There were a number of good presentations at my Middle Eastern conference, but the one that stood out was from the Amman Stock Exchange (ASE) in Jordan. Their CIO, Mohammad Hisham Al Khatib,
presented their approach to technology and business continuity. He’s
been voted CIO of the year in the region by the leading trade
publication ACN, and delivered a quiet but quite astounding
presentation on over-capacity planning.
What do I mean by over-capacity?
their policy is to build systems that can handle five times the volume
of their daily averages. Therefore, they process an average 20,000
transactions a day using a system built for 100,000 at peak (it can
actually handle 200,000 but that’s another story).
in 1999, ASE now supports 1,500 users across the country, trading
US$17.4 billion in 2007 for a total market capitalisation of US$41
billion. The users are spread out around Jordan, and there is no
formal trading floor.
They use web services for their ticker info, as can be seen from their website,
and through these web services they get over over 15 million hits per
hour from internet users during trading hours. This is load balanced
over 13 RISC machines using a 42 megabyte internet connection over
All the web services were developed using Open Source software, and they’ve had no system failures since 2005.
bit that intrigued me during the presentation, was the bit about their
Business Continuity Planning (BCP) and Disaster Recovery (DR), as they
built the BCP to be fully redundant. Fully redundant networking
infrastructure with fully redundant servers and a fully redundant
Storage Area Network (SAN) environment.
The BCP is built with one
priority – high availability – and it runs over two disaster recovery
sites, one hot and one cold, with all attention focused upon fast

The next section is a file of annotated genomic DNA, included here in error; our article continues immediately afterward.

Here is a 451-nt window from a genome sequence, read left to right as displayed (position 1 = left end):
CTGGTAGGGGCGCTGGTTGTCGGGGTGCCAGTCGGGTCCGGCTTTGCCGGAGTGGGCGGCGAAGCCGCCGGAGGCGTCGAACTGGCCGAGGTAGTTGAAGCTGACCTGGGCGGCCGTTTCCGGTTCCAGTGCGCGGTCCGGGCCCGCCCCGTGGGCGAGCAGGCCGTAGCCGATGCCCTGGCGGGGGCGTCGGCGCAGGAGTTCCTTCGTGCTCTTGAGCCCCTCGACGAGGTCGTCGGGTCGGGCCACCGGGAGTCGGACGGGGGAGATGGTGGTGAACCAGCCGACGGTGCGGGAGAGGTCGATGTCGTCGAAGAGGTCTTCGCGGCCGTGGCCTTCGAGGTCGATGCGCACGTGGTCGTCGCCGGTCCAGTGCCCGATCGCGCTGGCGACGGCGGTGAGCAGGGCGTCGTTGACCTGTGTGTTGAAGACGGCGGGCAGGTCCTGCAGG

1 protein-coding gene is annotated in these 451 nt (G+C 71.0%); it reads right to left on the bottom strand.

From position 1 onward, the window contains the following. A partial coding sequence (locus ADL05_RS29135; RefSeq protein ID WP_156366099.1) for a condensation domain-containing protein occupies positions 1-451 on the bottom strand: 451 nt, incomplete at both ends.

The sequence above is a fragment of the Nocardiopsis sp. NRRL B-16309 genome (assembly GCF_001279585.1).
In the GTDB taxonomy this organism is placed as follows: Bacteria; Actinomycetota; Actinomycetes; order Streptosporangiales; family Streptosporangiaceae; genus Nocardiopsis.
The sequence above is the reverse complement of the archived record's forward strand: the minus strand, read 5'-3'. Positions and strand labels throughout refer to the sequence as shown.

business recovery. This is why they run synchronous mirroring from the
live system to the hot standby system over an 8 gigabyte fibre optic
link in real-time.
It is also why they run a total number of
40 Unix and 20 Linux Servers, as well as blades and Microsoft servers.
This seems like overkill for a 20,000 transaction, 1,500 user exchange,
but their #1 priority is high availability so the fact that most of the
systems are never used is of no concern. The fact is that they want
the reassurance that if they ever are needed then they must be there,
ready and able.
The last major disaster, for example, was in
2004 when the main system went down. The DR site located 2.5
kilometres away from the production site, came live within eight
The second priority by the way is latency, like most,
and their view is that anything that takes more than 500 milliseconds
to process is of no value. In other words, 501 milliseconds is
out-of-date and unacceptable. Like most, they also find peak spikes in
their processing at opening and closing trading hours, so that’s why
they focus upon high capacity with high availability and low latency.
was impressed with the discussions of their continuity plans, but then
I like the sounds of megamips processing with unlimited budgets. Is
this best-of-breed therefore, I wonder, or am I just thinking this